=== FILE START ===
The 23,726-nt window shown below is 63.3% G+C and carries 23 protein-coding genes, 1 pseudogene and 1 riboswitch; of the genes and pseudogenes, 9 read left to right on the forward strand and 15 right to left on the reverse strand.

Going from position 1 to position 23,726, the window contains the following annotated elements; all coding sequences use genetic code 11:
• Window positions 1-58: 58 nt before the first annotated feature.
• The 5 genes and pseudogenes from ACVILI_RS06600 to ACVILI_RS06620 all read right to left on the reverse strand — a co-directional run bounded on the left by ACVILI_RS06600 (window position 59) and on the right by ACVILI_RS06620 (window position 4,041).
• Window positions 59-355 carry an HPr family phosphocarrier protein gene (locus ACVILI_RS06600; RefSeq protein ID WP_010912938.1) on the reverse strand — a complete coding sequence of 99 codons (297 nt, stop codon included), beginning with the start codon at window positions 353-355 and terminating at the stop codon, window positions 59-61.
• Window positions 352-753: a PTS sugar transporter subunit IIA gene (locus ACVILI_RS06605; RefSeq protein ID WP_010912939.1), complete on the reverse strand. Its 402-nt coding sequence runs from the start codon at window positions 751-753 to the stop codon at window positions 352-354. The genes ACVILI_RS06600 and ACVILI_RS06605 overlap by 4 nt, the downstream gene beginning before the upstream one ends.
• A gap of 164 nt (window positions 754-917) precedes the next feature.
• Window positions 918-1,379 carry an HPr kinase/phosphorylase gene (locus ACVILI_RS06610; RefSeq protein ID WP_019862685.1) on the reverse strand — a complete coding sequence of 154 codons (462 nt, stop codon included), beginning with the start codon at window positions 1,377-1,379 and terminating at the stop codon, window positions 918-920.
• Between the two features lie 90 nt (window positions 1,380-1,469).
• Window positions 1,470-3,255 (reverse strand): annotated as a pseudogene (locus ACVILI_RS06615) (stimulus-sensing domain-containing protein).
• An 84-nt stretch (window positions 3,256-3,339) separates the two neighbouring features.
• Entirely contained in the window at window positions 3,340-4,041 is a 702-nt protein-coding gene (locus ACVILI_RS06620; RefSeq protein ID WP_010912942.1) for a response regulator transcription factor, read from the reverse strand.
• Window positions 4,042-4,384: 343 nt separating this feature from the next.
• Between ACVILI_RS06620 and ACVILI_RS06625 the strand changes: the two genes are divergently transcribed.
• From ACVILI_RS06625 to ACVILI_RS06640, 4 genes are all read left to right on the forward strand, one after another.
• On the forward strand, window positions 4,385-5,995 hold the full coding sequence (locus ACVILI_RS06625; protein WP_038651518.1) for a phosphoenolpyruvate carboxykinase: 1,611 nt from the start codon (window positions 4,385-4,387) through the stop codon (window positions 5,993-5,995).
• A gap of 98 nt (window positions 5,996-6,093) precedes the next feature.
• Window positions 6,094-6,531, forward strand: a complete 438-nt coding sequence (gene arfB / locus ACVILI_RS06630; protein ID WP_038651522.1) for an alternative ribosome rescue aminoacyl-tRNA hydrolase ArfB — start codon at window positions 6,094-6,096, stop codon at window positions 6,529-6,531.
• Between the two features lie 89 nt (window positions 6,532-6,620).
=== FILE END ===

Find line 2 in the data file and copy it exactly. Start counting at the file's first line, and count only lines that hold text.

Going from position 1 to position 23,726, the window contains the following annotated elements; all coding sequences use genetic code 11: